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This article in JEQ

  1. Vol. 29 No. 1, p. 317-323
     
    Received: Dec 1, 1998
    Published: Jan, 2000


    * Corresponding author(s): wjwjr@engin.umich.edu
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doi:10.2134/jeq2000.00472425002900010040x

Relationship of Soil Organic Matter Characteristics to Organic Contaminant Sequestration and Bioavailability

  1. Angela D. Lueking,
  2. Weilin Huang,
  3. Sara Soderstrom-Schwarz,
  4. Minsun Kim and
  5. Walter J. Weber
  1. Environmental and Water Resources Eng., Dep. of Civil and Environ. Eng., Univ. of Michigan, Ann Arbor, MI 48109.

Abstract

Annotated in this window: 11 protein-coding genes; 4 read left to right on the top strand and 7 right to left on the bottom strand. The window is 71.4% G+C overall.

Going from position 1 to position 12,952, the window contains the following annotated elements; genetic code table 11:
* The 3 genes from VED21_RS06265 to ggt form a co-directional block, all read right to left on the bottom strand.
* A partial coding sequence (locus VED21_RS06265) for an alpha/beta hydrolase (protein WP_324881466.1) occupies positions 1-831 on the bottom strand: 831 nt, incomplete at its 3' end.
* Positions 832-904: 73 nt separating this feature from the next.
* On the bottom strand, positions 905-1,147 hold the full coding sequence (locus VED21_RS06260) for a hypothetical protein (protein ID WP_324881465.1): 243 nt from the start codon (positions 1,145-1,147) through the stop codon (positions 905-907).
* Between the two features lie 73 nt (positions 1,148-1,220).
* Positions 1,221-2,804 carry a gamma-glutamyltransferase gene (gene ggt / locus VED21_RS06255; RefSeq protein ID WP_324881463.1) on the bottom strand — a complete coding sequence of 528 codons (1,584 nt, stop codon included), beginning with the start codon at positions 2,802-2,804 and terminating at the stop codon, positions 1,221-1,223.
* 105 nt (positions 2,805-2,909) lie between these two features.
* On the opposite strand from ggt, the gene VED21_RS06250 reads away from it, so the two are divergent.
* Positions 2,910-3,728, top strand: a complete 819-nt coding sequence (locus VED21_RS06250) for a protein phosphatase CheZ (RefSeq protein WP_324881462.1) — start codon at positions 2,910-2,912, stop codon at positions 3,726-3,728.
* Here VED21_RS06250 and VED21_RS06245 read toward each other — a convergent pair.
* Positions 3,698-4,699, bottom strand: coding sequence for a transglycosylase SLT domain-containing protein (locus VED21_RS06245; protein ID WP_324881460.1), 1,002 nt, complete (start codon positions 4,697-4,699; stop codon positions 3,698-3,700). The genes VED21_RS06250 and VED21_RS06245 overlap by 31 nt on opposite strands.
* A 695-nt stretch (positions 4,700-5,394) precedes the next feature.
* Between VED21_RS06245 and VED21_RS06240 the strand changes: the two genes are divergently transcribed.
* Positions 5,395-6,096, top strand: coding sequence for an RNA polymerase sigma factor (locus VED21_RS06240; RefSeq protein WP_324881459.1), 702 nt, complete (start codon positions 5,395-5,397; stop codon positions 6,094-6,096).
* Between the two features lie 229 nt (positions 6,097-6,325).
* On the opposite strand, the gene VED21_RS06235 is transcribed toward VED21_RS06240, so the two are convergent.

Abstract

Sorption and desorption equilibria of phenanthrene with respect to three different types of geosorbents were measured, as were the rates of desorption and biological mineralization of this representative hydrophobic organic contaminant. The chemical nature of the organic matter associated with each geosorbent was characterized using solid state 13C-NMR spectrometry. The results of these studies reveal that both the desorption behavior and the microbial bioavailability of the sorbed contaminant are influenced by the physicochemical character of the organic matter. The more reduced and condensed the organic matter, the greater the extent of sorption-desorption hysteresis, the slower the desorption rate, and the less readily bioavailable the sorbed contaminant. These observations are consistent with projections predicated on a dual reactive domain model introduced earlier to describe the sorptive reactivities of different types of soil/sediment organic matter with hydrophobic organic contaminants.

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